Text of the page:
antigens

Where are these lymph


nodes?

Lymph Node Structure

Most are kidney-shaped, less than 1 inch


long
Cortex

Outer part
Contains follicles collections of
lymphocytes

Medulla

Inner part
Contains phagocytic macrophages

Anatomy of a Lymph Node

Fluid enters afferent


vessels
Exists efferent
vessels
Germinal center of
follicle These
enlarge during time of
plasma cell production
(B Cells)
Medulla- Phagocytes
are located here

SPLEEN

Filters blood of bacteria, viruses and


other debris
Destroys worn out blood cells. It then
returns (or recycles) some of the
breakdown products of RBCs to the
liver.
Another function: Stores platelets and
acts as a blood reservoir.
Lymphocytes are produced; RBCs also
made in fetus only.

Lymphatic system and


Bodys Defense System

Two general defenses:

Nonspecific defenses include physical


barriers, phagocytic cells, immunological
surveillance, interferons, complement,
inflammation, and fever.
Specific defenses include B cells, T
cells, Antibody

Lymphocytes

Lymphocytes account for 2030 percent


of the circulating white blood cell
population.
1) T (thymus-dependent) cells,
(2) B (bone marrowderived) cells
(3) NK (natural killer) cells

T cells

Approximately 80 percent of circulating


lymphocytes
Many types of T cells:
Cytotoxic T cells, which attack foreign cells
or body cells infected by viruses.
Helper T cells, which stimulate the activation
and function of both T cells and B cells.
Suppressor T cells, which inhibit the
activation and function of both T cells and B
cells.

B cells

B Cells B cells account for 1015


percent of circulating lymphocytes.
When stimulated, B cells can
differentiate into plasma cells.
Plasma cells are responsible for the
production and secretion of antibodies,
soluble proteins that are also known as
immunoglobulins

Antibody Classes

By amino acid sequences of C region of antibody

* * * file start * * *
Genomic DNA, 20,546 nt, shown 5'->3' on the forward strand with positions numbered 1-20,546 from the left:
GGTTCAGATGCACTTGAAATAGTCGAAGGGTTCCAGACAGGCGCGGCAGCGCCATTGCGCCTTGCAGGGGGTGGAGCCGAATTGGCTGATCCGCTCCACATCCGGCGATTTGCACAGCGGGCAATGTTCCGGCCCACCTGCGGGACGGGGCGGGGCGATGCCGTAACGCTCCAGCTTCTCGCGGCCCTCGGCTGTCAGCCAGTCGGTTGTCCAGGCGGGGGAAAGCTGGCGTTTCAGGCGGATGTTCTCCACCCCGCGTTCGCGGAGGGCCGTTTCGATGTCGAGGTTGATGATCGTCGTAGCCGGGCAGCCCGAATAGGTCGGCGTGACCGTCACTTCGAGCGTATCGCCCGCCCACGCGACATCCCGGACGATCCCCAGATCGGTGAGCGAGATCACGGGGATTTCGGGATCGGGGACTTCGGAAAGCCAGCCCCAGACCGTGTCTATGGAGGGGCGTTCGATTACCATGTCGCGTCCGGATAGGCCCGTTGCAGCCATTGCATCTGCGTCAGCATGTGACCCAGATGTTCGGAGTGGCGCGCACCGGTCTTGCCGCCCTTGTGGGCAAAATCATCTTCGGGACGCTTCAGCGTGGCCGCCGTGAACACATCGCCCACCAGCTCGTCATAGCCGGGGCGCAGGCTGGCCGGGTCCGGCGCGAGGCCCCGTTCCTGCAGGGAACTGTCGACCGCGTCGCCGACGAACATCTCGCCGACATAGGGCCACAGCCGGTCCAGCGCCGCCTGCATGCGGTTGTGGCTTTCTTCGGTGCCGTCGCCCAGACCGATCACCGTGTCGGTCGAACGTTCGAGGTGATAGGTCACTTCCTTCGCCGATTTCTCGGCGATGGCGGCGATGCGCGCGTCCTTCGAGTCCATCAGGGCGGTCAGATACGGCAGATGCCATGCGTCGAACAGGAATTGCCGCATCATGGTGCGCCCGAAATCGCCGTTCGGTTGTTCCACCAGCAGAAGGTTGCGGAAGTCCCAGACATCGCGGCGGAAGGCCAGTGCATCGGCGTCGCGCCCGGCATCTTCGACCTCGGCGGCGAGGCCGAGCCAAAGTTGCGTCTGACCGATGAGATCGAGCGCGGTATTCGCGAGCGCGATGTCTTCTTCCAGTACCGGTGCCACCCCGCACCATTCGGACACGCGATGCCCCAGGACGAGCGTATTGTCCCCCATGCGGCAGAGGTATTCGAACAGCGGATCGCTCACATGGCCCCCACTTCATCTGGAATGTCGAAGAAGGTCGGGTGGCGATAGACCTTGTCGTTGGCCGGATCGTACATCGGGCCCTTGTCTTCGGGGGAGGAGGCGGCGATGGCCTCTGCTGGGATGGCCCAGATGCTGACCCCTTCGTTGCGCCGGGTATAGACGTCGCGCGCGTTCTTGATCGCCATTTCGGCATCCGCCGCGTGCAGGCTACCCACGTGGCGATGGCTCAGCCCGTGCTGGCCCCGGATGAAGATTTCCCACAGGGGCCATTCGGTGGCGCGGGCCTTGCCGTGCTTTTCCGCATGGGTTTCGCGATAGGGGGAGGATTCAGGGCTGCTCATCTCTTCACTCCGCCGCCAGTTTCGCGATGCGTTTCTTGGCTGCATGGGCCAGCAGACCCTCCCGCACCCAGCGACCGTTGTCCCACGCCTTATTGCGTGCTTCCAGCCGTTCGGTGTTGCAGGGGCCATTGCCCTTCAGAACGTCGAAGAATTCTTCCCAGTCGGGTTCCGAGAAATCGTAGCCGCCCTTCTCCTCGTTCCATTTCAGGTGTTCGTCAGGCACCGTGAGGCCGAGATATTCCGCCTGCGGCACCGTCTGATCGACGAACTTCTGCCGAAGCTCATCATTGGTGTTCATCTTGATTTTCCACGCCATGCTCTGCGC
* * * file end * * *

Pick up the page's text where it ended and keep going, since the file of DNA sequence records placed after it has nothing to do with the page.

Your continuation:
IgA: monomer in plasma; dimer in mucus, saliva, tears,
milk, intestinal secretions, prevents adherence to
epithelia

IgD: monomer; B cell membrane antigen receptor


IgE: monomer; on mast cells; stimulates release of
histamines, attracts eosinophils; immediate
hypersensitivity reactions

IgG: monomer; 80% circulating, crosses placenta to


fetus, 2 immune response, complement fixation

IgM: pentamer, 10% in plasma, 1 immune response,


agglutination, complement fixation

How Do Antibodies Work?

NK cells

The remaining 510 percent of


circulating lymphocytes are NK cells,
also known as large granular
lymphocytes.
These lymphocytes attack foreign cells,
normal cells infected with viruses, and
cancer cells that appear in normal
tissues.
Their continuous policing of peripheral
tissues has been called immunological
surveillance.

Vaccines

Vaccine development is based on acquired


immunity. 2 BASIC TYPES:
1. TO CONFER ACTIVE IMMUNITY :

a. Weakened microbes(measles, mumps, rubella)


b. Killed pathogens that still retain surface antigens
so they can stimulated antibody production
2. PASSIVE IMMUNITY: Give just the antibodies.
In this case a person has already been exposed
to pathogen; needs antibodies fast.

Active Immunity

Your B cells
encounter
antigens and
produce
antibodies
Active immunity
can be naturally
or artificially
acquired
Figure 12.14

TERIMA KASIH